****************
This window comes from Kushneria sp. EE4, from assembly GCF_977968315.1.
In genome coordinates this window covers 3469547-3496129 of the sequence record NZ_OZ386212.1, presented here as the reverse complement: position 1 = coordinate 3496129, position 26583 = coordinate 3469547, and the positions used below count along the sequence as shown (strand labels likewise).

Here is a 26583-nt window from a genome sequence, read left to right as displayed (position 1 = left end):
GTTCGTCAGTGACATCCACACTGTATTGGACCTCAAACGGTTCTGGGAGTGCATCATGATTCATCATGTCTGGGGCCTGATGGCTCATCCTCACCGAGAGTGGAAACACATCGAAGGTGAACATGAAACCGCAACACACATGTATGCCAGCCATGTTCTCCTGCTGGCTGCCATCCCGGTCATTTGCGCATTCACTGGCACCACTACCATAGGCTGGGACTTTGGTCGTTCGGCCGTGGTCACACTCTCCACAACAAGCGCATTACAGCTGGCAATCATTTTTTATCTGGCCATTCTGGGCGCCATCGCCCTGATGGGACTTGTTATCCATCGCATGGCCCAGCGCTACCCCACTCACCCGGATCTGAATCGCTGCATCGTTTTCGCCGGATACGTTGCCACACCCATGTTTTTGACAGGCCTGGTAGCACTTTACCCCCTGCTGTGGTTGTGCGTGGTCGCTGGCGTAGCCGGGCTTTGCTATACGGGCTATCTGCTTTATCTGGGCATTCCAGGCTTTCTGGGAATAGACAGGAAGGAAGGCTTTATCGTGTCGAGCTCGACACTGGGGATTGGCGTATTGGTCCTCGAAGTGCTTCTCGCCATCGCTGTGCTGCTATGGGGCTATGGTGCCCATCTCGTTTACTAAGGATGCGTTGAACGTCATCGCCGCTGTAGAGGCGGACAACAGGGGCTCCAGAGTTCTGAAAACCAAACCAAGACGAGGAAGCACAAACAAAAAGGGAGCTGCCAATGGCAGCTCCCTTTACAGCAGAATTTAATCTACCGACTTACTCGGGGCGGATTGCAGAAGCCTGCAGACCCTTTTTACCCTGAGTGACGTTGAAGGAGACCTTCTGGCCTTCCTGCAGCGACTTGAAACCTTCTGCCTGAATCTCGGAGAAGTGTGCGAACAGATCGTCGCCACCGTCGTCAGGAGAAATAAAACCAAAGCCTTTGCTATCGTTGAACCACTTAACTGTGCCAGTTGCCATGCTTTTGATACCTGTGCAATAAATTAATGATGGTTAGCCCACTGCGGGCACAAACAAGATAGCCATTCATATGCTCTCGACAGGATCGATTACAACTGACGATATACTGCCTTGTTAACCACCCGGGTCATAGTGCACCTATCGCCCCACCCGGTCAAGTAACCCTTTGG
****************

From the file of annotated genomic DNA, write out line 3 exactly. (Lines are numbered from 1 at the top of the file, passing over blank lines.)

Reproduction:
Here is a 26583-nt window from a genome sequence, read left to right as displayed (position 1 = left end):